Recently, electronic equipment technology has dramatically evolved to the point where an electronic component’s material characteristics become a key factor in a circuit’s behavior. For example, in the manufacture of high capacitance multilayer ceramic capacitors (ML-CCs), which are being used more in digital (media) appliances, employing high κ (dielectric constant) material is required. In addition, various electrical performance evaluations, such as frequency and temperature response, must be performed before the materials are selected.
In fields outside of electronic equipment, evaluating the electrical characteristics of materials has become increasingly popular. This is because the composition and chemical variations of materials such as solids and liquids can adopt electrical characteristic responses as substituting performance parameters.
A material evaluation measurement system is comprised of three main pieces. These elements include precise measurement instruments, test fixtures that hold the material under test, and software that can calculate and display basic material parameters, such as permittivity and permeability. Various measurement methods for permittivity and permeability currently exist (see Table 1). However, this note’s primary focus will be on methods that employ impedance measurement technology, which have the following advantages:
- Wide frequency range from 20 Hz to 1 GHz
- High measurement accuracy
- Simple preparations (fabrication of material, measurement setup) for measurement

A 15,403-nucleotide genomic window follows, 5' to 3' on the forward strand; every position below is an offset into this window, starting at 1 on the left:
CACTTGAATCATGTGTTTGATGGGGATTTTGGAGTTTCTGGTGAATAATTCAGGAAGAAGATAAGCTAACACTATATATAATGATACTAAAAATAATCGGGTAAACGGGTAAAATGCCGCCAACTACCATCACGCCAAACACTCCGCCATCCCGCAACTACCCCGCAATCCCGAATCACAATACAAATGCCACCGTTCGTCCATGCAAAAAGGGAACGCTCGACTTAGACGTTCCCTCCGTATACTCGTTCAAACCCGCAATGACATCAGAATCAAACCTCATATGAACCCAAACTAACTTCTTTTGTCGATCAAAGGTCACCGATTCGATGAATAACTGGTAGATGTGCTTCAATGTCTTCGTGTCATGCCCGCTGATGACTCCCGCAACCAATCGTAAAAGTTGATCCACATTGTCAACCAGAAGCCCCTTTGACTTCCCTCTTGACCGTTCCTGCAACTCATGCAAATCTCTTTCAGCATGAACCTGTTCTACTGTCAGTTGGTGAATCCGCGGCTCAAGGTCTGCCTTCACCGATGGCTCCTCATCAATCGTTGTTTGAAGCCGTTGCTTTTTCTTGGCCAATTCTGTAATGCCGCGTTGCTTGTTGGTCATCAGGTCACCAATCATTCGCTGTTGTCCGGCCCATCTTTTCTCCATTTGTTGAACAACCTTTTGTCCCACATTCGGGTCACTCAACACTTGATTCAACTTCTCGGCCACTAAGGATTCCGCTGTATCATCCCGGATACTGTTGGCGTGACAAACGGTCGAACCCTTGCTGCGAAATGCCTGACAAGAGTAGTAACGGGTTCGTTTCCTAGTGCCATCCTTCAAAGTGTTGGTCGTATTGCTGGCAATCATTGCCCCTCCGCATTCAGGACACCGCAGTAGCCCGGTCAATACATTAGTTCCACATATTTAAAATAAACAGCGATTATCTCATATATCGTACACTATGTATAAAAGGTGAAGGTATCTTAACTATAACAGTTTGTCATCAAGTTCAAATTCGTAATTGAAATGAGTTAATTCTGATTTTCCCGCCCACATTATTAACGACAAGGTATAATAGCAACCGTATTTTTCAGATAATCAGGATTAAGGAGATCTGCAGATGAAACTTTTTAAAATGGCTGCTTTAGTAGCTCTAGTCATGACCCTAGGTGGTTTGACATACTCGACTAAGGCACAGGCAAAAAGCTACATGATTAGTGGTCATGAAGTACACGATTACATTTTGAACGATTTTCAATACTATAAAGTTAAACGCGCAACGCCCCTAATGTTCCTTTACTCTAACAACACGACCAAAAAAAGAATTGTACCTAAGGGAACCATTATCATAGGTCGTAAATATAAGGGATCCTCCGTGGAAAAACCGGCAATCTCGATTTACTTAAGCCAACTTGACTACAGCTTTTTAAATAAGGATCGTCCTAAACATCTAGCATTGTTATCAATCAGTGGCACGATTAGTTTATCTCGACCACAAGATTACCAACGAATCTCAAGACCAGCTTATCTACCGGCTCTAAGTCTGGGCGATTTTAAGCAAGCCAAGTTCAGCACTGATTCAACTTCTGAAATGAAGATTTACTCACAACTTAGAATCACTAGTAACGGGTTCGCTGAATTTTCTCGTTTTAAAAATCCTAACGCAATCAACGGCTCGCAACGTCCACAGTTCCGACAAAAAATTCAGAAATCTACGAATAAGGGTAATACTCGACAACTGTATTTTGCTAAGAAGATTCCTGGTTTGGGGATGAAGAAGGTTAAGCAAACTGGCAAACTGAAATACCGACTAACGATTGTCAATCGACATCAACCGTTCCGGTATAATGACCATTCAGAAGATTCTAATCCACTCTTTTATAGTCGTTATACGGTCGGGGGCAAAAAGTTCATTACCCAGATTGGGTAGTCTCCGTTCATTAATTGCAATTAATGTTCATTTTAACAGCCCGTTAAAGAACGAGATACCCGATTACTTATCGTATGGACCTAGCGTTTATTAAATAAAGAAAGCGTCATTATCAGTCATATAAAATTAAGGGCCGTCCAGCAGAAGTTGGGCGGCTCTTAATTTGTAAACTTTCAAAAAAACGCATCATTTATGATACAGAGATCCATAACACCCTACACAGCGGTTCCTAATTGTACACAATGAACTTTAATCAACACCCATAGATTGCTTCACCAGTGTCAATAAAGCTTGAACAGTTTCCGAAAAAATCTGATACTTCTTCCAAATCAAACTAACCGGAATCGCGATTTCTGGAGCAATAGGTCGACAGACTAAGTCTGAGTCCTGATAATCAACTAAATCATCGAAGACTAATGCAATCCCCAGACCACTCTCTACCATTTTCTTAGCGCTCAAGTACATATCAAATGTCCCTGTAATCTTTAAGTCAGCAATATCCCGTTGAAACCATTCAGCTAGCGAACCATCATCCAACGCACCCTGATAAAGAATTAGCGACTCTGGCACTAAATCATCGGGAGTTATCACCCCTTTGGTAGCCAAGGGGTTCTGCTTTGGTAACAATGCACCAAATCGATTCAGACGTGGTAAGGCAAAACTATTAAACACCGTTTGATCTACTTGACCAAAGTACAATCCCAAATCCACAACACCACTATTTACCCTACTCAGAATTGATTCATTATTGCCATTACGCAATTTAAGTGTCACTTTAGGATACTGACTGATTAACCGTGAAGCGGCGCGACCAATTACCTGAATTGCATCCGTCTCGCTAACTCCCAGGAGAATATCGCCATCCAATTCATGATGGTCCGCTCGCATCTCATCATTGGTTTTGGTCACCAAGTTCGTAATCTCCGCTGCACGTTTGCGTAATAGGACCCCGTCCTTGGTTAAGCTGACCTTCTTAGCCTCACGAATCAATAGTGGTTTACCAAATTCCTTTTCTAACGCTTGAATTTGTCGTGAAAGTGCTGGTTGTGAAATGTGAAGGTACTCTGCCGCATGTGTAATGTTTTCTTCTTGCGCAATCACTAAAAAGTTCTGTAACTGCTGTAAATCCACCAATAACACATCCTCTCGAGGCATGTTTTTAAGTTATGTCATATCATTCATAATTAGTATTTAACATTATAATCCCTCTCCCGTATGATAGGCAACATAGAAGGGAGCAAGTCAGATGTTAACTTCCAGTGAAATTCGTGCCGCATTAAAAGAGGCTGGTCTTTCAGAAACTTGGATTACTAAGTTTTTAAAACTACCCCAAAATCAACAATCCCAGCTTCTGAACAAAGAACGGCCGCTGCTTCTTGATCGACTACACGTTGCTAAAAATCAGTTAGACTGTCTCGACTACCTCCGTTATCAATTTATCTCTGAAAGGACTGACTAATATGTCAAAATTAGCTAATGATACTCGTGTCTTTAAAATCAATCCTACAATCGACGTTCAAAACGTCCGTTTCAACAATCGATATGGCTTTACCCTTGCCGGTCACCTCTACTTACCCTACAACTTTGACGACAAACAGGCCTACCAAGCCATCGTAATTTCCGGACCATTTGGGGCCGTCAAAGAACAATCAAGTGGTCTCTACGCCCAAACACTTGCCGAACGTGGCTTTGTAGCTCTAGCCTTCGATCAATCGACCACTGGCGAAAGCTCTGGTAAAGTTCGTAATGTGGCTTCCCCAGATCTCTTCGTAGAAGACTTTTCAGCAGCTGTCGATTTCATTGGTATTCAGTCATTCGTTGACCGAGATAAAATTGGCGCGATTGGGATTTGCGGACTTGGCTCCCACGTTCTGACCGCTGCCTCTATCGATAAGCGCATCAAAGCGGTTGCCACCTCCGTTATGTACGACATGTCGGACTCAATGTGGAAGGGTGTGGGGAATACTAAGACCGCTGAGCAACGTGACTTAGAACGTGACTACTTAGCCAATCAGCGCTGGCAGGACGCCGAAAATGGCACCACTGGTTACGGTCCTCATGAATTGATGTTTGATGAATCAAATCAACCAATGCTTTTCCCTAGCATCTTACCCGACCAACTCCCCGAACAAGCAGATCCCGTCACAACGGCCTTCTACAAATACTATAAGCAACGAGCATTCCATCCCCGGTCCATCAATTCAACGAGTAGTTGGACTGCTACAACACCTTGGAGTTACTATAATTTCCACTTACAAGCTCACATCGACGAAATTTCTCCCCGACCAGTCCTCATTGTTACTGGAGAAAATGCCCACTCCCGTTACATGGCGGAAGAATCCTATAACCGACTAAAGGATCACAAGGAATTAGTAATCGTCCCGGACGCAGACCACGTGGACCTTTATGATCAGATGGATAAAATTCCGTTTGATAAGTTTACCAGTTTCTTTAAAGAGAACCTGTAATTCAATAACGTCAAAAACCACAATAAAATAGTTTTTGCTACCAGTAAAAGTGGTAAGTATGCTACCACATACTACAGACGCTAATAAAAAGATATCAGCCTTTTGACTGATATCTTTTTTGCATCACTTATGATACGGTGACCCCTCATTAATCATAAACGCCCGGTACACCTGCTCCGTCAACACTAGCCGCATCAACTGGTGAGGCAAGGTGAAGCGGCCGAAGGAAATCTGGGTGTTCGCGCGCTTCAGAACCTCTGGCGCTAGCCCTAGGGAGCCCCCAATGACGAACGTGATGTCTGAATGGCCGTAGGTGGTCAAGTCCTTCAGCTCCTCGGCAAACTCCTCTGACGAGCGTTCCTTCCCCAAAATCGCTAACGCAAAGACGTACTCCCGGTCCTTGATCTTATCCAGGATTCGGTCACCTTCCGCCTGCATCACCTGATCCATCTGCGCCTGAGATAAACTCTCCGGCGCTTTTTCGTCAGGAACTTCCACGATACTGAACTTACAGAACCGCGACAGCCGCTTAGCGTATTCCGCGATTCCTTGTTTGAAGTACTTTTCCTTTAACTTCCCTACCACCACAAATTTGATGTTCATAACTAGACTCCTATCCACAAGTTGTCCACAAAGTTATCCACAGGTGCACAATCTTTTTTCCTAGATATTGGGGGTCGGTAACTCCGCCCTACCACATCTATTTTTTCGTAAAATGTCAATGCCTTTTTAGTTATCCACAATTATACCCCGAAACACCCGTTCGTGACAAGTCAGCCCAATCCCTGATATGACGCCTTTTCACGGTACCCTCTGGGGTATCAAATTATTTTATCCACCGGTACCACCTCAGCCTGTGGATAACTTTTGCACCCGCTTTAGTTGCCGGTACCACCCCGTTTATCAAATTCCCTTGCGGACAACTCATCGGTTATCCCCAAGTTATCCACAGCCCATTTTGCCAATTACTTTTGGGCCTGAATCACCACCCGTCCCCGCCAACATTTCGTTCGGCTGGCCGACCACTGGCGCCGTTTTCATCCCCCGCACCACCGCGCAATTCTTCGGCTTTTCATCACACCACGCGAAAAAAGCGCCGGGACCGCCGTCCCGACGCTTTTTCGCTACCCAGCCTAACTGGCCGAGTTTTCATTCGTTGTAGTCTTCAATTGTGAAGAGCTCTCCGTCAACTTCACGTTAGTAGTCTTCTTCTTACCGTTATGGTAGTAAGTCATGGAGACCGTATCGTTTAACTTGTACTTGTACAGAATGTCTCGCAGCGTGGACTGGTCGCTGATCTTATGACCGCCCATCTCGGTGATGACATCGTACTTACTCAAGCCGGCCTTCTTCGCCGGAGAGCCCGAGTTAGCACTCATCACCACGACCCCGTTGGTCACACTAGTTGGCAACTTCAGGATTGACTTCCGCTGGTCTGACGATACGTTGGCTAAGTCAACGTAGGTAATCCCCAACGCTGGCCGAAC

This note begins by describing measurement methods, systems, and solutions for permittivity in Section 2, followed by permeability in Section 3. The resistivity measurement system and the permittivity measurement system for liquids are described later in the appendix.
Table of Contents:
- Permittivity Evaluation
- Definition of permittivity
- Parallel plate measurement method of measuring permitivity
- Permittivity measurement system
- Measurement system using the 16451B dielectric test fixture
- Measurement system using the 16453A dielectric material test fixture
- Permeability Evaluation
- Definition of permeability
- Inductance measurement method
- Permeability measurement system
- Measurement system using 16454A magnetic material test fixture
Definition of permittivity
Permittivity describes the interaction of a material with an electric field. The principal equations are shown in Figure 1. Dielectric constant (κ) is equivalent to the complex relative permittivity (εr*) or the complex permittivity (ε*) relative to the permittivity of free space (ε0). The real part of the complex relative permittivity (εr´) is a measure of how much energy from an external field is stored in a material; εr´ > 1 for most solids and liquids.
The imaginary part of the complex relative permittivity (εr´´) is called the loss factor and is a measure of how dissipative or lossy a material is to an external field. εr´´ is always> 0 and is usually much smaller than εr´. The loss factor includes the effects of both dielectric loss and conductivity.
When complex permittivity is drawn as a simple vector diagram as shown in Figure 1, the real and imaginary components are 90° out of phase. The vector sum forms an angle δ with the real axis (εr´). The tangent of this angle, tan δ or loss tangent, is usually used to express the relative “lossiness” of a material. The term “dielectric constant” is often called “permittivity” in technical literature. In this application note, the term permittivity will be used to refer to dielectric constant and complex relative permittivity.